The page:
Simon Ibbetson of CPG Research & Advisory explains the role and purpose of independent investment research and advisory specialists in being able to create portfolios which meet clients’ needs and expectations.
Date: Oct 2010
This starts, he explained, by looking at a client’s needs and investigating their risk tolerance and return expectations. The adviser should also ask the client questions about whether there are any asset classes or securities they don’t want to invest in, perhaps from an ethical point of view.
The next stage is to look at how to build the asset allocation, he said, given that this typically adds 80% of the value to any portfolio. As a result, it is critical for an adviser to get this part of the process right.
To do this, Ibbetson said advisers need to understand the return profiles of each asset class, as well as their return prospects over the next three to five years – which will depend on things like the current valuations of the assets, the economic outlook for the various economies where those assets are based, the inflation rate and the risk-free rate.
This requires a lot of assumptions based on an adviser’s knowledge and understanding of the markets, he said.
Once this has been done, Ibbetson said the adviser must select managers to fill the individual pots in the portfolio. That requires the adviser to know the managers, to have done the research on them and to have the faith and trust in them that they will stick to their processes and policies and meet their expectations – which means expectations based on what they say they can achieve from that asset class, he added.
Assessing fund managers
When looking at individual fund managers, Ibbetson said an adviser should ask them a lot of questions to determine their knowledge and experience, and their ability to add value.
This is not just to cover their particular sector, he explained, but also how that sector works in relation to others, whether domestically or overseas.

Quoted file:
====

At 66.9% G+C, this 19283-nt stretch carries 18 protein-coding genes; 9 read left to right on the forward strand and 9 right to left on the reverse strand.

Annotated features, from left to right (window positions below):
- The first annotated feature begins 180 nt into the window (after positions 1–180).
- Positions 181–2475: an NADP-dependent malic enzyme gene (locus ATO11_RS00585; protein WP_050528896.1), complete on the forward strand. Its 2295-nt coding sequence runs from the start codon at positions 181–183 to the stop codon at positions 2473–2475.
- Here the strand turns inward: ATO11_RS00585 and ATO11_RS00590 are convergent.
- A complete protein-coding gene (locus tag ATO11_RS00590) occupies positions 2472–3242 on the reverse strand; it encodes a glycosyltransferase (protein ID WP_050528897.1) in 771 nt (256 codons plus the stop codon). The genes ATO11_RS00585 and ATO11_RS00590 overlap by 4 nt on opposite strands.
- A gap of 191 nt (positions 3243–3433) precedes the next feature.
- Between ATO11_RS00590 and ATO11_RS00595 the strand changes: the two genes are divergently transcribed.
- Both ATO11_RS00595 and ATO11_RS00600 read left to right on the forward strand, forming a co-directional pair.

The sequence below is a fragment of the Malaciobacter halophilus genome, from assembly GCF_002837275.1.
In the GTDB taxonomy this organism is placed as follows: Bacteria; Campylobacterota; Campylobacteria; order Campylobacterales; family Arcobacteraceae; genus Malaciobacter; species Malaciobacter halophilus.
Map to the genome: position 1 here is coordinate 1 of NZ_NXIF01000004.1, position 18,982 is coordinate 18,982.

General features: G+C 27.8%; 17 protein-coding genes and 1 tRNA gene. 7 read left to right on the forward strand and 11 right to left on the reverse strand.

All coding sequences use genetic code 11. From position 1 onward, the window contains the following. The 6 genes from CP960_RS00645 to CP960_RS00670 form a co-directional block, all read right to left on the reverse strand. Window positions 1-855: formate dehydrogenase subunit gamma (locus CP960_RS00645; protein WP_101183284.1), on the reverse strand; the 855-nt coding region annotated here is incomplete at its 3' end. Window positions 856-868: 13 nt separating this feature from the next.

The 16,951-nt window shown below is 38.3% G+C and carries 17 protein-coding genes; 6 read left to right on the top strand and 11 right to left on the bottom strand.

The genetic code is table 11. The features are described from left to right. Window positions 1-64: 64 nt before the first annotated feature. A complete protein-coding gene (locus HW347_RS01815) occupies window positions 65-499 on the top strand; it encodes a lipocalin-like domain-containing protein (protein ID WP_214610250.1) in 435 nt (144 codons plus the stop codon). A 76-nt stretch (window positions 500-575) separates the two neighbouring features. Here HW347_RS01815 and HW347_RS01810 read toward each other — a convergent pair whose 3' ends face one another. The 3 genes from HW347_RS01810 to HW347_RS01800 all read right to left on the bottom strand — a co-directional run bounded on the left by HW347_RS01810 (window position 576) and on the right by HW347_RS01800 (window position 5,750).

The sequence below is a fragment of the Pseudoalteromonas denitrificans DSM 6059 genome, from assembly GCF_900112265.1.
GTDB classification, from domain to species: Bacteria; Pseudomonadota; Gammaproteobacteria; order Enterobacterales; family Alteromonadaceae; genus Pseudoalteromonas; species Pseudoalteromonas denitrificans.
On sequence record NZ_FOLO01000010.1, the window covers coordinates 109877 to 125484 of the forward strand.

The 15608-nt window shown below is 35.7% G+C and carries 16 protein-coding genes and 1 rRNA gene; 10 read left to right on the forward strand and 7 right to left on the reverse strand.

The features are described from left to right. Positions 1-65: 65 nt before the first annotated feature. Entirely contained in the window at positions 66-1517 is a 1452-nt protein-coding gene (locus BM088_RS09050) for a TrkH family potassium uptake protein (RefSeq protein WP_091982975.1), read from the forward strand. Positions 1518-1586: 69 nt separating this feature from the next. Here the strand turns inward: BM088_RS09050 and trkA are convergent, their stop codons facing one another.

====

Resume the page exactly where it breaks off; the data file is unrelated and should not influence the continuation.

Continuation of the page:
This would indicate whether the manager really understands the dynamics and impact of economic factors in various countries, for example.
An adviser should therefore make two assessments, said Ibbetson: first, whether the manager has the skill to execute their process effectively; and secondly, whether the process is going to actually add value over time.
Looking at track records
While track records can be interesting, Ibbetson said they tend to only be relevant if they are repeatable. So if the principals of the fund are the same and have a long track record, there might be some value add, explained.
What he said is very important, however, is integrity and honesty at every level and in every conversation with a manager. And any breach of these characteristics should lead to an adviser excluding that fund manager, he warned.
Ibbetson said he thinks it is also important that fund managers are personally invested in their own funds.
He said he is less favourable towards large fund managers, given that these portfolio managers, analysts and researchers don’t have – and don’t need to have – a portion of their own wealth in the fund. Whereas in smaller and medium-sized funds, he said the principals often have a lot of their own money in the fund, and their returns are directly linked to the profitability of the fund, meaning that if the fund does well and their clients do well, then they do well. This is a good alignment of interests.